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Massive Asian tech companies Foxconn and SoftBank looking to US for expansion

Foxconn and SoftBank, two of Asia’s biggest technology companies, have said they want to expand investment in the US as President-elect Donald Trump pledges to bring manufacturing jobs back to the country.

The head of Japan’s SoftBank, Masayoshi Son, has pledged a $50bn (£40bn) investment in the US while Foxconn, a major supplier for Apple, is in preliminary discussions to expand its US operations.

SoftBank has been on a western expansion drive this year and recently bought the UK’s ARM Holdings in a £24bn deal. 

Son said his investment would create 50,000 new jobs and has already met with Trump to discuss the plans.

The investment pledge revived speculation that US telecoms giant Sprint, which is 82 per cent owned by SoftBank, might rekindle merger talks with T-Mobile that died under pressure from US regulators.

The lack of details on the investment timetable also prompted doubts on whether the promise of money and jobs will be met, as Sprint is slashing staff numbers to cut more than $2bn in costs this fiscal year.

Trump’s moves since the election to engage with individual companies – while turning his back on broader, years-in-the-works trade deals – show that he is leaning on the deal-making skills he honed in the boardroom.

Trump campaigned against the over-regulation of business and is expected to be more open to mergers than President Barack Obama.

The $50bn investment, announced jointly by Trump and Son in the lobby of the Trump Tower (pictured) in Manhattan, would come from the $100bn tech investment fund the head of SoftBank is setting up with Saudi Arabia’s sovereign-wealth fund and other potential partners, according to the Wall Street Journal.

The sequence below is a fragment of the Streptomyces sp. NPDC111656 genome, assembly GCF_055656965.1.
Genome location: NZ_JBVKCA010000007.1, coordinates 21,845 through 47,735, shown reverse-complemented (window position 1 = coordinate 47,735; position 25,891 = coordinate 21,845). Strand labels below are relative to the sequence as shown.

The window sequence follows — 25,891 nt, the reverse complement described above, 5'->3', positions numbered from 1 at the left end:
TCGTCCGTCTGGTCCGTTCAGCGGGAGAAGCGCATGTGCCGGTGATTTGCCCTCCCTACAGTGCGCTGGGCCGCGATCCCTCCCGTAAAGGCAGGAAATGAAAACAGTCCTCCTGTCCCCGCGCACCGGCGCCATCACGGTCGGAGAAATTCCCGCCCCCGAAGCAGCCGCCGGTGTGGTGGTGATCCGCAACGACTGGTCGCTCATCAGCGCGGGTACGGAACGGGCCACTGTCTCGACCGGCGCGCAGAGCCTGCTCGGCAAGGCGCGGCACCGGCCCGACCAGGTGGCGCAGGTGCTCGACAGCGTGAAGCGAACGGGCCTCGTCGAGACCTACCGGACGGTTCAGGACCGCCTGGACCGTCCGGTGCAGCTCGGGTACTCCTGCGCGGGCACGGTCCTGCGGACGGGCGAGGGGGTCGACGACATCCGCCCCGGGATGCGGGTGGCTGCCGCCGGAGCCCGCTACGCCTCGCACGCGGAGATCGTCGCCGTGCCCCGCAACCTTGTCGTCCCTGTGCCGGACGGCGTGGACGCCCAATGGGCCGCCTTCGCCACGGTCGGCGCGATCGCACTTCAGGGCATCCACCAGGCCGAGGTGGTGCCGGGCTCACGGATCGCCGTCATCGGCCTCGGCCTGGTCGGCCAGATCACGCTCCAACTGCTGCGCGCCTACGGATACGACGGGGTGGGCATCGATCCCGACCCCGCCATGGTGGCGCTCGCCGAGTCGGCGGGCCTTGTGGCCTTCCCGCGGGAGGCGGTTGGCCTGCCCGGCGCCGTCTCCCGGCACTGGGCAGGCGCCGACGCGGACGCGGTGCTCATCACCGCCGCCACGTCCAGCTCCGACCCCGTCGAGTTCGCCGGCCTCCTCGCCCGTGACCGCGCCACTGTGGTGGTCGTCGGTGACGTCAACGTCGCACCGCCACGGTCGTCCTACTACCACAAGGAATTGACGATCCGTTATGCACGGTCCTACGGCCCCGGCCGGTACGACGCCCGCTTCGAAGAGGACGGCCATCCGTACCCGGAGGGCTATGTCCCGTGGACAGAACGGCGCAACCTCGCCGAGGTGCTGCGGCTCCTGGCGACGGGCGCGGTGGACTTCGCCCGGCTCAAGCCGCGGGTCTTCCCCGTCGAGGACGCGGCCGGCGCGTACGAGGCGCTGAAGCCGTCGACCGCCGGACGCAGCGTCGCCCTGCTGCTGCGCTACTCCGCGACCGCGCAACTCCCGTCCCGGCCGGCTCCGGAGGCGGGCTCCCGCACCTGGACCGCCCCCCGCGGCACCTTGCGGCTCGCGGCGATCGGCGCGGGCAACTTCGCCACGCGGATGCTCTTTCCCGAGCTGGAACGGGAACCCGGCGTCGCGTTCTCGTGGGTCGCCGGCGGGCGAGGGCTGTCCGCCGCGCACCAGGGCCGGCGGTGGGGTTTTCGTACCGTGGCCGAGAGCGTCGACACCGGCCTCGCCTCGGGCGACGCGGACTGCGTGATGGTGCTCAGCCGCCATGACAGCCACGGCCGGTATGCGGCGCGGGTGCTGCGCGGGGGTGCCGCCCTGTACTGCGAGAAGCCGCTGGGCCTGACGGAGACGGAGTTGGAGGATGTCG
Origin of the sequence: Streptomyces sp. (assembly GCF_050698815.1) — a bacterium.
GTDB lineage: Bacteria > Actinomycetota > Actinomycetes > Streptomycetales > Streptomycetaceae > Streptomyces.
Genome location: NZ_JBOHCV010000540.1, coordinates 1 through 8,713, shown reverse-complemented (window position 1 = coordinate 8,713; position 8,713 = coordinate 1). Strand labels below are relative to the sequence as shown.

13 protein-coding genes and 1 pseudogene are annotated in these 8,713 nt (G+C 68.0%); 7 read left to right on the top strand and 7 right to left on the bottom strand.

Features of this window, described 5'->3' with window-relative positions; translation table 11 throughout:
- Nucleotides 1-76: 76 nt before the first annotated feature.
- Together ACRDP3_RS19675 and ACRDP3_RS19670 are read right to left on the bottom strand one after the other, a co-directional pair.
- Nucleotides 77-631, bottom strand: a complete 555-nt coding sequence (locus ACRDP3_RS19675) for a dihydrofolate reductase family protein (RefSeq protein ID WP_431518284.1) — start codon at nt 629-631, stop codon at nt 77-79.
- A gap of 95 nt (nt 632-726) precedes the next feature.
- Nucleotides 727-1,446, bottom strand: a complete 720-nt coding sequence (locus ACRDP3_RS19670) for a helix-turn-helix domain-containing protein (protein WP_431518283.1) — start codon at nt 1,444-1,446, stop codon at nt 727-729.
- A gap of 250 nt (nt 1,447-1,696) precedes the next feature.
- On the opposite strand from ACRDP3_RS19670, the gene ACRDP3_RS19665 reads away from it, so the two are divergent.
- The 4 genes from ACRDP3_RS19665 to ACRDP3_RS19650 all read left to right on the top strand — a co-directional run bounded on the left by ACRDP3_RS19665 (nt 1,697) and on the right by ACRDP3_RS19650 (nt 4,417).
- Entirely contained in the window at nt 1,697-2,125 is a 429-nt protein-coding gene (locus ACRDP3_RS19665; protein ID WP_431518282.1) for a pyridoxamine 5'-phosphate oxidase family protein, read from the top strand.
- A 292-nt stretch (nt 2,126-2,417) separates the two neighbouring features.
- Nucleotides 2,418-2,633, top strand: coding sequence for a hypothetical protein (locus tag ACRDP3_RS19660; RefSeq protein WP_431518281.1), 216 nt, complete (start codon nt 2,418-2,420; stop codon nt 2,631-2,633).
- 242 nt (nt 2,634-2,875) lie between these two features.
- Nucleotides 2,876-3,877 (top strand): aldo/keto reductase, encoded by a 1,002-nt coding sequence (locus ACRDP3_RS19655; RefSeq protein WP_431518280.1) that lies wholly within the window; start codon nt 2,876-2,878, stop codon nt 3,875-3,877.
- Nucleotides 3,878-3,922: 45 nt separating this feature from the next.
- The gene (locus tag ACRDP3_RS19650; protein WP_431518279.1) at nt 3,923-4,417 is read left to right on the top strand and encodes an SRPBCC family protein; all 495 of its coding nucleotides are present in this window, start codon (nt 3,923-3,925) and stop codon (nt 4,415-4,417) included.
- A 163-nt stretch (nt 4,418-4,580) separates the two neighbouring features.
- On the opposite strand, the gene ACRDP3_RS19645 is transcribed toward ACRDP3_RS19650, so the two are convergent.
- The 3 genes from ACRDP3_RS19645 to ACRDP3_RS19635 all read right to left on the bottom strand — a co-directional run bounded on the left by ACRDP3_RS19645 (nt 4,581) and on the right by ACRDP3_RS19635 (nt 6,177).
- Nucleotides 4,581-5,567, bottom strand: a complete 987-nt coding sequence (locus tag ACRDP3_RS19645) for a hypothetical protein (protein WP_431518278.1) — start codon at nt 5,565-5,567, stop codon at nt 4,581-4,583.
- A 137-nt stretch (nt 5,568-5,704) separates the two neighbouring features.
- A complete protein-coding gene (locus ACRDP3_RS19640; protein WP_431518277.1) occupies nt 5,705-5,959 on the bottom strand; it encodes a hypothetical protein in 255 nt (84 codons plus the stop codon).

“Ladies and gentlemen, this is Masa from SoftBank of Japan, and he’s just agreed to invest $50 billion in the United States and 50,000 jobs,” Trump said.

“He would never do this had we (Trump) not won the election!” Trump later Tweeted.

Son, who wore a red tie and red sweater under his suit jacket, told reporters his company, a $68bn telecommunications and tech investment behemoth, would create jobs by investing in startup companies.

He also said he expected a lot of “deregulation” under a Trump administration.

Trump and Son did not give a timeline for the investment. Trump’s four-year term will begin after his inauguration on 20 January 2017.

Son’s business partner Foxconn issued a brief statement after a report by broadcaster CNBC, showing a snapshot of a page held by Son outlining the investment carrying the logos of SoftBank and the Taiwanese firm.

“While the scope of the potential investment has not been determined, we will announce the details of any plans following the completion of direct discussions between our leadership and the relevant US officials,” the Foxconn statement said.

Meanwhile, the US Supreme Court sided with Samsung this week in a big-money smartphone patent fight with Apple, throwing out an appeals court ruling that the South Korean company had to pay a $399m penalty to its American rival for copying key iPhone designs.

The 8-0 ruling, written by Justice Sonia Sotomayor, held that a patent violator does not always have to fork over its entire profits from the sales of products using stolen designs, if the designs covered only certain components and not the whole thing.

The justices sent the case back to the US Court of Appeals for the Federal Circuit in Washington to determine how much Samsung must pay. Yet they did not provide a road map to juries and lower courts on how to navigate similar disputes in the future.

Apple spokesman Josh Rosenstock said in a statement that the US company remained “optimistic that the lower courts will again send a powerful signal that stealing isn’t right.”

Samsung said the ruling was a “victory for Samsung and for all those who promote creativity, innovation and fair competition in the marketplace.”

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